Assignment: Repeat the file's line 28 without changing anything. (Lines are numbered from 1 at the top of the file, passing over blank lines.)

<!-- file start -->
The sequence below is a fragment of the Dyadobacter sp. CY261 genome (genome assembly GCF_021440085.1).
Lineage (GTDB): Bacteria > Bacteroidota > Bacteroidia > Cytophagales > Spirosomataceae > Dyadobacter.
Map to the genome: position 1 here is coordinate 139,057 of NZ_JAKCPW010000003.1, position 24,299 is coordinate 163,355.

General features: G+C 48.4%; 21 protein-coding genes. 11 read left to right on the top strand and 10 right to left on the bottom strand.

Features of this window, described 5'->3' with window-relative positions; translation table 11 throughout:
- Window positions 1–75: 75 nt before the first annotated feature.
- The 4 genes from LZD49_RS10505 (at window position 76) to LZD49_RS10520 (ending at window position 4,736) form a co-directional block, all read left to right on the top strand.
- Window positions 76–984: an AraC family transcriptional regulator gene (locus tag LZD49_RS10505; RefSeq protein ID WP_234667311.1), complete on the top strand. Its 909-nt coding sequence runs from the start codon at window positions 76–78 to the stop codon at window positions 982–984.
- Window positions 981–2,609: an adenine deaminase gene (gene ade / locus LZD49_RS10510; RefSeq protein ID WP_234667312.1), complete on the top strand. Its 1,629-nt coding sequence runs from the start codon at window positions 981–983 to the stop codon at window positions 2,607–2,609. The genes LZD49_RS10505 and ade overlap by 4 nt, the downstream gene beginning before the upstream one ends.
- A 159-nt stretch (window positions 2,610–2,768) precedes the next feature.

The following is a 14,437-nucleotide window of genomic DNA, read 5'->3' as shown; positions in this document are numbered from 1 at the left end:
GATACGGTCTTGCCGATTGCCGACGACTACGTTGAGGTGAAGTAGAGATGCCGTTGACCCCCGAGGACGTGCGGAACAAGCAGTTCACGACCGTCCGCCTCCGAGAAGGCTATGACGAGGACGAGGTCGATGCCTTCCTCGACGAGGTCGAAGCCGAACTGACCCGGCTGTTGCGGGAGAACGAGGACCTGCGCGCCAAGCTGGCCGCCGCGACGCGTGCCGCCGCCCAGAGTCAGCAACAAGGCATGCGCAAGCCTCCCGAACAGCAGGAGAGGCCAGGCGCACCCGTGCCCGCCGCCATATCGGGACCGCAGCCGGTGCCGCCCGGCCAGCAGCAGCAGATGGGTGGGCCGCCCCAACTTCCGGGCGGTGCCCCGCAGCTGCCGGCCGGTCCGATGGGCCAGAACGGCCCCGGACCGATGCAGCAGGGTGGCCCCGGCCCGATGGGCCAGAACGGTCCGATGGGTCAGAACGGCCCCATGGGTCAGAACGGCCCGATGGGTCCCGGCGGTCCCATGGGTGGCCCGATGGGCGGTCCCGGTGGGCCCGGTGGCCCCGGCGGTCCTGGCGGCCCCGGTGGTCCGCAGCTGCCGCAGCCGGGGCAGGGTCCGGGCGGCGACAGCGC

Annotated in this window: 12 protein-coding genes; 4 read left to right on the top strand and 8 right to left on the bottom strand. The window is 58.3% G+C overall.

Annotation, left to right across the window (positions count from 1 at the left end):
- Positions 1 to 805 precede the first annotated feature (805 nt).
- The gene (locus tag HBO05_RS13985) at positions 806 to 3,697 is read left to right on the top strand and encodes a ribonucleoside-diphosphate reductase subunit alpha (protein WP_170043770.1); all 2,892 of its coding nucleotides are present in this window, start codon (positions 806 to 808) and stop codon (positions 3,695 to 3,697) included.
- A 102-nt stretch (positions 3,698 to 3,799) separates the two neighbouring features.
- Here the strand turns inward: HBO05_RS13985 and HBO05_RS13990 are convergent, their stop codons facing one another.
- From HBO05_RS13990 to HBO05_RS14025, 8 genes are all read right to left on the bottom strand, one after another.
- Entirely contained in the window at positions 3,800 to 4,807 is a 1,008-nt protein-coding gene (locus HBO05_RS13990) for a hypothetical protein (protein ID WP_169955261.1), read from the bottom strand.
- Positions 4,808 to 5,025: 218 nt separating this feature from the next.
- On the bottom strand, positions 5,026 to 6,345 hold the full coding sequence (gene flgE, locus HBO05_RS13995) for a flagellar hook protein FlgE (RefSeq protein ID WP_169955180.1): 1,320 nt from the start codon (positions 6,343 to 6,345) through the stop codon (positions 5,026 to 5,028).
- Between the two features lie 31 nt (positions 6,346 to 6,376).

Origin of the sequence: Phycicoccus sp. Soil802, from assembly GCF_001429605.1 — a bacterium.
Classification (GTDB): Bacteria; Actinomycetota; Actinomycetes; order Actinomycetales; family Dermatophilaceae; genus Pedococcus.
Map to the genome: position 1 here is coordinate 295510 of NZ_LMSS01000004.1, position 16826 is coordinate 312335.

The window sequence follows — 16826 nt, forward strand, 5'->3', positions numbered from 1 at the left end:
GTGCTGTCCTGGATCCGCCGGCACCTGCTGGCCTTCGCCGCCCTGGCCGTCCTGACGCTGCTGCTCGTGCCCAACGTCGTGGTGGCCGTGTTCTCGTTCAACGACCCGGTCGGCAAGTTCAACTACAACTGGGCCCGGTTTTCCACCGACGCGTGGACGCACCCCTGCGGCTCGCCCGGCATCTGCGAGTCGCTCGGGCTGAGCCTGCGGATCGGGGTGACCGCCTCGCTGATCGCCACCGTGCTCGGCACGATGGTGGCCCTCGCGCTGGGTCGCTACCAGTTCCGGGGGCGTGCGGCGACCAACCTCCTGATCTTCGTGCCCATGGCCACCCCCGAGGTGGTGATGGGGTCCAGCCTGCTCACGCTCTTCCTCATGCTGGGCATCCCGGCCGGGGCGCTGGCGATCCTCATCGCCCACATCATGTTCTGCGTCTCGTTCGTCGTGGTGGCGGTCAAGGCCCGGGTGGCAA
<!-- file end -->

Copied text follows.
GTGCTGTCCTGGATCCGCCGGCACCTGCTGGCCTTCGCCGCCCTGGCCGTCCTGACGCTGCTGCTCGTGCCCAACGTCGTGGTGGCCGTGTTCTCGTTCAACGACCCGGTCGGCAAGTTCAACTACAACTGGGCCCGGTTTTCCACCGACGCGTGGACGCACCCCTGCGGCTCGCCCGGCATCTGCGAGTCGCTCGGGCTGAGCCTGCGGATCGGGGTGACCGCCTCGCTGATCGCCACCGTGCTCGGCACGATGGTGGCCCTCGCGCTGGGTCGCTACCAGTTCCGGGGGCGTGCGGCGACCAACCTCCTGATCTTCGTGCCCATGGCCACCCCCGAGGTGGTGATGGGGTCCAGCCTGCTCACGCTCTTCCTCATGCTGGGCATCCCGGCCGGGGCGCTGGCGATCCTCATCGCCCACATCATGTTCTGCGTCTCGTTCGTCGTGGTGGCGGTCAAGGCCCGGGTGGCAA